Southwest Brooklyn schools get influx of cash from city
Schools in Southwest Brooklyn will be getting some extra cash from the city to fund such innovative projects as an urban farm and new science labs, according to the lawmaker who worked to make sure the dollars were included in the city budget that was finalized in the spring.
Councilmember Mark Treyger, chairperson of the City Council’s Education Committee, said the additional funding is much needed in many schools in his district covering Coney Island, Gravesend and parts of Bensonhurst to ensure that local students can learn in a high-quality environment.
Treyger, who was a history teacher at New Utrecht High School before entering politics and winning a council seat in 2013, secured a total $10 million for schools located in his district in the latest budget. The lawmaker also got $1.3 million that will specifically go toward technology upgrades in schools.
The new expenditures include $39,000 for the Rachel Carson High School for Coastal Studies, which had previously received $500,000 to start an urban farm on campus. Treyger worked with council Speaker Corey Johnson to put the funding in the budget. The money will also go toward a garden at the school.
P.S. 90 will be getting $185,000 and David Boody Intermediate School will receive a boost with $100,000. Treyger also secured $75,000 in the budget for P.S. 186.
“As a former educator, and now the chair of the City Council’s Committee on Education, it is my belief that every classroom should be equipped with smartboards, and that every student has access to laptops and all of the modern educational tools and resources that empower our children to thrive academically. I’m proud to have secured significant funding that moves us closer to that goal,” Treyger said in a statement.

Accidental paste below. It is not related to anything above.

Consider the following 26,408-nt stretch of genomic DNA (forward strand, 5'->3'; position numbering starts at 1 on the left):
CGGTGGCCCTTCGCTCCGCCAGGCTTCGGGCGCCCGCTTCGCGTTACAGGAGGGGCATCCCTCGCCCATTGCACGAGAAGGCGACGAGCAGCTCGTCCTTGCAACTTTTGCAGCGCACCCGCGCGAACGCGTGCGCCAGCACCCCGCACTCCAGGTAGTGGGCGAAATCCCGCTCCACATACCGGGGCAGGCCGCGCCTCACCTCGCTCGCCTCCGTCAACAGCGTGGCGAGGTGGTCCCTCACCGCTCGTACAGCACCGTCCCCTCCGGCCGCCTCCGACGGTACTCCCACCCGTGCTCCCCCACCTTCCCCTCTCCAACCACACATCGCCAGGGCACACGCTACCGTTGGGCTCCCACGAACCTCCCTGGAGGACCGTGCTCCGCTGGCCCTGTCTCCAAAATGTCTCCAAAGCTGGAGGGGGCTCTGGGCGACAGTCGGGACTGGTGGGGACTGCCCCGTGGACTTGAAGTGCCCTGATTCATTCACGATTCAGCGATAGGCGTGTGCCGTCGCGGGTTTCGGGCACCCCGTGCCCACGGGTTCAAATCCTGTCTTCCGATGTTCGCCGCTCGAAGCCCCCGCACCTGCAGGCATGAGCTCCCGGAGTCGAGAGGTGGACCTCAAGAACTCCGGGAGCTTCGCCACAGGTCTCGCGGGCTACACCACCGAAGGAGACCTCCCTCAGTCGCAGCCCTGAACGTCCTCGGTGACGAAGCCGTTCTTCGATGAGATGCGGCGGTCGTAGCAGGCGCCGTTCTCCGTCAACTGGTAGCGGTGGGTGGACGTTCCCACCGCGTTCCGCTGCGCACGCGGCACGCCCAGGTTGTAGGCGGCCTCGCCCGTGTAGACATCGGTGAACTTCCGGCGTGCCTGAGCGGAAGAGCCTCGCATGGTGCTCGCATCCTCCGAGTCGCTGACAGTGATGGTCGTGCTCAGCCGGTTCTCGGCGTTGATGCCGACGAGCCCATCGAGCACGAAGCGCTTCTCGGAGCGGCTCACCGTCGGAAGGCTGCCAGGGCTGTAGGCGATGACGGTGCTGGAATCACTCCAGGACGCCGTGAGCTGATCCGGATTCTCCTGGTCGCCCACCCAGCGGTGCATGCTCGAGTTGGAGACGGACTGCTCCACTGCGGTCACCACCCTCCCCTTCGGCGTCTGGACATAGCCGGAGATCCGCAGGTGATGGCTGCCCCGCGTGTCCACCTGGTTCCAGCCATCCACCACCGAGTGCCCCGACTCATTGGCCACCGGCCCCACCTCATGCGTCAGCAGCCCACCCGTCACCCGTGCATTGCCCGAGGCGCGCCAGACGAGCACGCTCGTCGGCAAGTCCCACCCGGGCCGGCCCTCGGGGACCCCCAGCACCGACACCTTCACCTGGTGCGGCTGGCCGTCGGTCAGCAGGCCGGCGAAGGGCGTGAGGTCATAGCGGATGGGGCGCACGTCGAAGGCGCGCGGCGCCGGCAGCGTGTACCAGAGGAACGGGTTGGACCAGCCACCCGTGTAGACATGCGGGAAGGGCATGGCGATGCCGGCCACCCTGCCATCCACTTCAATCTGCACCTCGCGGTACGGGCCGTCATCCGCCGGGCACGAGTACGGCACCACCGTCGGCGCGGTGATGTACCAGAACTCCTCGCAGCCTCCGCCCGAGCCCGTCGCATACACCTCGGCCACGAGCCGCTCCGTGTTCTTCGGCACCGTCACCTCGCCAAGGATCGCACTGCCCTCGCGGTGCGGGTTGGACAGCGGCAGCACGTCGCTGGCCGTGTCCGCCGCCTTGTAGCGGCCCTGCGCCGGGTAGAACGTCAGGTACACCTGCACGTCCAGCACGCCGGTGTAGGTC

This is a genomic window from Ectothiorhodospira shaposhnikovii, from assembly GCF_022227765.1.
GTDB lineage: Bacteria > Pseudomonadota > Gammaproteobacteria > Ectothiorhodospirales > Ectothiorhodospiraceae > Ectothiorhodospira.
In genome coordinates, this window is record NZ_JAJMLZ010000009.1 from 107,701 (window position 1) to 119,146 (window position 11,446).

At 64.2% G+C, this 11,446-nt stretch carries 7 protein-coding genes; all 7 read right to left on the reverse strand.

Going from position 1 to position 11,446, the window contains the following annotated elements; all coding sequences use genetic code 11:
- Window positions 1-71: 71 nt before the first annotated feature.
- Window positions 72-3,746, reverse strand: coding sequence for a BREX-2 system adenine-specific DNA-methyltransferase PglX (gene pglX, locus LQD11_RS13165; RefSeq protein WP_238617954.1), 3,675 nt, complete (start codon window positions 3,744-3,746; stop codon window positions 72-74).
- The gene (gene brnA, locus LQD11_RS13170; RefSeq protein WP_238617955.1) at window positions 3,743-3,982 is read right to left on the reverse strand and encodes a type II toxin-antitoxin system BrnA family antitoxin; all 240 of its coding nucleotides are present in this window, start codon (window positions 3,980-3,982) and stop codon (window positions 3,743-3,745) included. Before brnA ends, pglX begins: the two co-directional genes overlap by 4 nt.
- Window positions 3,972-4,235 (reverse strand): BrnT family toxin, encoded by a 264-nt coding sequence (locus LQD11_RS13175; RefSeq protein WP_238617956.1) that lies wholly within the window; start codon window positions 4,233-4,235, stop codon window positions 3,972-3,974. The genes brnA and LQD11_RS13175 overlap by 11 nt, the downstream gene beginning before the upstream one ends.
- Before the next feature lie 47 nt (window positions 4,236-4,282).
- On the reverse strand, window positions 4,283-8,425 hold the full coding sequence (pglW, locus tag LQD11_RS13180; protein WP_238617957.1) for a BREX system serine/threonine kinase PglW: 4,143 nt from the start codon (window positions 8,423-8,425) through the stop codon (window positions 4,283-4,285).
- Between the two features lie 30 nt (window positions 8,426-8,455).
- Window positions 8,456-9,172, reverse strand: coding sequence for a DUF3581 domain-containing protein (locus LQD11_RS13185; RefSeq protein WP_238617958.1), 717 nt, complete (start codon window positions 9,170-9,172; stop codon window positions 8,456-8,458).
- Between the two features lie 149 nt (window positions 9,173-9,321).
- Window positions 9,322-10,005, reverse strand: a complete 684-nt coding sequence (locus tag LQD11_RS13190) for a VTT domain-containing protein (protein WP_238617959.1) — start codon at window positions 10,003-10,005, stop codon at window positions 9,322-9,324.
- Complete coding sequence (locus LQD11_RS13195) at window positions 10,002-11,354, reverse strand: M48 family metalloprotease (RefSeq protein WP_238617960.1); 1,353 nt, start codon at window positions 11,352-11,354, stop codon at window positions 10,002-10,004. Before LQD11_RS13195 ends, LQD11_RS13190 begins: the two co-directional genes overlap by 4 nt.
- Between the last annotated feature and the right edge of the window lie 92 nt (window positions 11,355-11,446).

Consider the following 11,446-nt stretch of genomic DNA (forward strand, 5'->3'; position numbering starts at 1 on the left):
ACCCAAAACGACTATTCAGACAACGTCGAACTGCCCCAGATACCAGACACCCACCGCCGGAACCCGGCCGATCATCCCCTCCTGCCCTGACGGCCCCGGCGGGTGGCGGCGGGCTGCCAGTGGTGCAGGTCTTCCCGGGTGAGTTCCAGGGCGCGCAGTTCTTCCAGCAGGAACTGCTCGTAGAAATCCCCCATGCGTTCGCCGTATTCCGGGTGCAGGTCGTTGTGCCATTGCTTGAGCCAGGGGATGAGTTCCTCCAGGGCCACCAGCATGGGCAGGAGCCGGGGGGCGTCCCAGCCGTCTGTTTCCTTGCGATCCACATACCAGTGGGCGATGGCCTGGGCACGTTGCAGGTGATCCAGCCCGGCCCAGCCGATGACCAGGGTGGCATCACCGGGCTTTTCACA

There will also be several renovation projects taking place in local schools, according to Treyger, who said he secured funding for John Dewey High School, I.S. 281, I.S. 303, P.S. 95, P.S. 188 and P.S. 205 for auditorium and gym upgrades, new air conditioning and library reconstructions.
“It’s no secret that safe, comfortable, updated school facilities create an environment that is conducive for learning,” Treyger said. “I’m proud to continue injecting critical funding to maintain the upkeep of our schools and libraries, because our community’s children and families deserve nothing less.”
Treyger recently visited Dewey, in Gravesend, where a new $2.8 million state-of-the-art culinary arts kitchen/classroom is currently under construction after he secured the funding for it.
The school has a culinary arts program for budding chefs and hotel entrepreneurs. The program is part of the school’s Business, Hospitality and Tourism Academy, a separate course of study within the larger school.
The new culinary center, to be located on the school’s first floor, is scheduled to open in the spring of 2019. The facility will contain numerous and refrigerators, student work stations and a dry goods storage room, among other amenities.
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